My favourites are the bee, and the Blechnum-palmiforme: and of course I have a soft spot for eucalyptus and callistemon. My Australian garden is bright with red callistemon and raucous with birds tearing the flowers apart, and seeking nectar.

    • Hi Meg! Glad you enjoyed this one, I found it fascinating. I love the bottle-brush flowers. Do you know the name of that interesting eucalypt flower? Looks like a crochet sample! You must be missing your garden.

      • You asking me for ID? Not a hope! Sorry. I’m missing many things about home, but not actually my garden. I’m not a gardener like you. I love having it, but it takes care of itself with the biocycle. J created it for me when he was breeding rainforest trees, and they kep dying in his bush.

  2. Yes I have! I love the slate sculptures, the exotic plants and fabulous colour. Who would have guessed it was in Scotland. A lovely post Jude 🙂

  3. Got that cuppa! Fabulous post again, Jude 🙂 What a clever stilt-walking bee (and an even cleverer photographer). I hit the like button before I saw the price on that statue 🙂
    You know- it doesn’t really look very familiar at all. It must be about 18 years since we were there and the paths all look very neat and new. It’s beautiful, isn’t it? And it was a cool, grey day when I remember being warmly wrapped up! So, not the same experience at all. But our nereins which we bought there are still lovely come Autumn 🙂

    Many thanks for joining in again, Jude.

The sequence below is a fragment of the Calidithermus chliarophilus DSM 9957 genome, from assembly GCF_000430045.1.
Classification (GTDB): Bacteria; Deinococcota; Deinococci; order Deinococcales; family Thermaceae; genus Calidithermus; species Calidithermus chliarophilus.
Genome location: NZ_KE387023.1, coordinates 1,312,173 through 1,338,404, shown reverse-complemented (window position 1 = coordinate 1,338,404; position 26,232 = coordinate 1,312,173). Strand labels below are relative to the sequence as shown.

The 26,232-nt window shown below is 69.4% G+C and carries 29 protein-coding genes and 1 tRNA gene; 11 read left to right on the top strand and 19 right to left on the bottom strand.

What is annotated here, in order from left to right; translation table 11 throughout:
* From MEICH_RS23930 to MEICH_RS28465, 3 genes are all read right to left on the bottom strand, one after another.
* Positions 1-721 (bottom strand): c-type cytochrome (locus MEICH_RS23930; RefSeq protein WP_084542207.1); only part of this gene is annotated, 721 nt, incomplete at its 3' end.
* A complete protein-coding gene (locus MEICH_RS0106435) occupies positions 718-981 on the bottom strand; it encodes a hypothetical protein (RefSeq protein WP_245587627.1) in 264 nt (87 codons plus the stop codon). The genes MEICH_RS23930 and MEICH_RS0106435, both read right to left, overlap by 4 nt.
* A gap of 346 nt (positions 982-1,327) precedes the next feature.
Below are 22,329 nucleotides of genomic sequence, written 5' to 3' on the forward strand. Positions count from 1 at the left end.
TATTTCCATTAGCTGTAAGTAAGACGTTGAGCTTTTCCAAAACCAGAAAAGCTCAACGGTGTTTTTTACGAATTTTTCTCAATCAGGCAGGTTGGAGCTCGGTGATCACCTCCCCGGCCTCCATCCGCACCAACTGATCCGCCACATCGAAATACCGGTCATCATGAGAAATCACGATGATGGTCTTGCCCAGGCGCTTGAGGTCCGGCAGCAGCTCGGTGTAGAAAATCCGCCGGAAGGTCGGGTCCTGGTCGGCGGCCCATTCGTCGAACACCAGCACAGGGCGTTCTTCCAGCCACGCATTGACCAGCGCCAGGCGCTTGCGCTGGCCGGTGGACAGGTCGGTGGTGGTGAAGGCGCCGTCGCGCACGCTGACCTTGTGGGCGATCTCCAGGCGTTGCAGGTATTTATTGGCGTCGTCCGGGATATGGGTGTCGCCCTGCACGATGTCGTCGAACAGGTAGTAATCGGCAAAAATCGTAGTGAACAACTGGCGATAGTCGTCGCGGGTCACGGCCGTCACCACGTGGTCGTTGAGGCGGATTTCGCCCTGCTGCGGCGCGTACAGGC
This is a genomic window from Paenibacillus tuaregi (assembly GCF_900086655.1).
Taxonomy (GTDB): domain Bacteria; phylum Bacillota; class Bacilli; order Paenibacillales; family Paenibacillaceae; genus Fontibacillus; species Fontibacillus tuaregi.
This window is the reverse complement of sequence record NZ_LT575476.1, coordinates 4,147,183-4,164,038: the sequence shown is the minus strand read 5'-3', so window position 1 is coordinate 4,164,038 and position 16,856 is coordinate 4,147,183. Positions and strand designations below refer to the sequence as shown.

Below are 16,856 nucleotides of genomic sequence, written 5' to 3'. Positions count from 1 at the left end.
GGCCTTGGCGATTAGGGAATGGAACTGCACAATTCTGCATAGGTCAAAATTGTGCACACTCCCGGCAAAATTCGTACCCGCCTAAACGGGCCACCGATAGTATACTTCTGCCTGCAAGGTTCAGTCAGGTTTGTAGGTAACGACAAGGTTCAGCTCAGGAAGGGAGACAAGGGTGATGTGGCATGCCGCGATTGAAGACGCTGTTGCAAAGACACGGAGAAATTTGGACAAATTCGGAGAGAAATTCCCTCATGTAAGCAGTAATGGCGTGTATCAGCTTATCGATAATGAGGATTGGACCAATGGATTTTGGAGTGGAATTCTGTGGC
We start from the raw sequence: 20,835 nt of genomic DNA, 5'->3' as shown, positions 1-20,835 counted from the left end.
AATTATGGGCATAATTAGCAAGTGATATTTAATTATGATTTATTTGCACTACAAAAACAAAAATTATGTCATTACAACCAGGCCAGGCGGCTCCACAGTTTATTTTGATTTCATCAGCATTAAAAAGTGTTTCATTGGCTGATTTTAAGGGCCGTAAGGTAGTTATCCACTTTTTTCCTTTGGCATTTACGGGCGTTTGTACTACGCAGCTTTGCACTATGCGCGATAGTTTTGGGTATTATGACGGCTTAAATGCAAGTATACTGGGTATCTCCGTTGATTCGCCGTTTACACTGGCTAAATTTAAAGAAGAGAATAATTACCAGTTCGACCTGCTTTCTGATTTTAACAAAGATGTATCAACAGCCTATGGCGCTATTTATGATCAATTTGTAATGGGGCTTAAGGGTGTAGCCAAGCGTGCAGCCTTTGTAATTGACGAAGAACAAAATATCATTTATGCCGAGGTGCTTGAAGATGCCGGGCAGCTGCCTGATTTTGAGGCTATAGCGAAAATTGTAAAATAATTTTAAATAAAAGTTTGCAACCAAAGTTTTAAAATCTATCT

4. Lovely botanical garden, Jude – I really enjoyed the walk with you and looking through your lens(es). Do you carry much photo gear with you when you travel? As I’m “always” traveling, I’m constantly torn between the lenses. 🙂
    Have a great new week. Greetings from tropical Norway,
    Dina

    • A ‘tropical’ Norway? Sounds interesting! I only have a bridge camera Dina, 30 optical zoom. I have wanted one of the mirrorless cameras for a couple of years, but can’t decide which to go for. I also need to use manual settings more too!

      • Manual settings is not that complicated, Jude. It took me a long time to get used to it, now I only shoot in M-mode, giving me full control. I’m a Nikonfan, I have had a Minolta, Canon, the’re all fine, but Nikon is the best. Last year I attended a photoworkshop and the photographer who had used Canon for years, said she was amazed at the results from all the students using Nikon; she was more than convinced and changed all her gear to Nikon. If this is any help…? 🙂

  5. Hi there! What a fabulous blog and the theme you have used does credit to your photographs. Even though I’ve got to the grand ‘young’ 60’s Scotland is somewhere I am yet to visit. The Logan garden looks as it definitely should be at the top of the gardens to visit list. You are on my Blogs I Follow list now…thank you for following me. I will be back.

    • Thanks for the compliments Ronnie, it seems we have a mutual interest! I wonder how differently we see things? And Dumfries and Galloway is definitely worth visiting. I was so (pleasantly) surprised at how much I liked it there.

    • Hi Amy! Thanks. And yes that bee was pretty special – I have never noticed how long their legs are – or maybe I have never photographed one at this angle.